Dyslexia is a type of language-based learning disability that interferes with the ability to read and understand printed text.
Many people with dyslexia have trouble reading words accurately. They may reverse letters (b/d), invert letters (b/p), or transpose letters (on/no). Because they read words incorrectly, they misunderstand the meaning of the text.
Some people with dyslexia may read words correctly "in isolation" (when the words are presented one at a time, as in a list) but misread words in the context of a sentence or paragraph. They may substitute similar-looking or similar-sounding words for the words printed on the page.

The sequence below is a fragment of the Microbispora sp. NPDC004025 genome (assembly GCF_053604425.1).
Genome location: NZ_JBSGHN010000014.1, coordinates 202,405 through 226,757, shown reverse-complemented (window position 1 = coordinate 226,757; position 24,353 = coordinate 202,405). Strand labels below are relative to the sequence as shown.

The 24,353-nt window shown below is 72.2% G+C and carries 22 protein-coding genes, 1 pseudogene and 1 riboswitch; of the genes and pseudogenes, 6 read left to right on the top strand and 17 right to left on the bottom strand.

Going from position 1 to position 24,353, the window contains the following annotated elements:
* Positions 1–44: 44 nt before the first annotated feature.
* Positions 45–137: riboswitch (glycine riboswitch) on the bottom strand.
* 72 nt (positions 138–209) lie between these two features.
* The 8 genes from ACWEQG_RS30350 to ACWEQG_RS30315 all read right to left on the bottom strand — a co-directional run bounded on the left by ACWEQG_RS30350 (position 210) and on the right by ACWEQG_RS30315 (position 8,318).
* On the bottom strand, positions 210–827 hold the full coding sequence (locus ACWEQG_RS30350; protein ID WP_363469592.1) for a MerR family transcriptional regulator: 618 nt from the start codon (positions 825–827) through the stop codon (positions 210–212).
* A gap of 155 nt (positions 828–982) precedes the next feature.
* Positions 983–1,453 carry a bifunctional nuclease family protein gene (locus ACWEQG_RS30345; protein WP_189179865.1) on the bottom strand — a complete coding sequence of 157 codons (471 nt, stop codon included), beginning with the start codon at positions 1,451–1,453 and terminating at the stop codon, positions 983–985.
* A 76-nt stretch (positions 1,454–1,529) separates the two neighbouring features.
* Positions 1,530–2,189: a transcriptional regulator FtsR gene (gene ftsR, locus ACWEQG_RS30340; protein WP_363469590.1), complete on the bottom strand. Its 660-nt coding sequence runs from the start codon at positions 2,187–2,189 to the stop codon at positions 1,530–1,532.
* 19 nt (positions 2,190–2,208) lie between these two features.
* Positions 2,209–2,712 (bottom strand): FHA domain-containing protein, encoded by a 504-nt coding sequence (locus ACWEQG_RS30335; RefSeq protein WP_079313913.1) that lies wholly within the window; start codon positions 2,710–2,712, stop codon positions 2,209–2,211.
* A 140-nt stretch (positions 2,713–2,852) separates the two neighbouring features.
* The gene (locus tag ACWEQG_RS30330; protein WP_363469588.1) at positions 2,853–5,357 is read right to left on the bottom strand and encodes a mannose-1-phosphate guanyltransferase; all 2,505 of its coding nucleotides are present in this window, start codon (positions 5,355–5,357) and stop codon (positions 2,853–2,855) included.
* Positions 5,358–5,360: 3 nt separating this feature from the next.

Most researchers believe that dyslexia is caused by problems with the brain's processing of language-related information. People with dyslexia may have trouble hearing the differences between similar-sounding words, or may have trouble remembering which sounds go with which letters. Because reading and spelling both rely on language processing abilities, people with dyslexia often show spelling problems in addition to their reading deficits.
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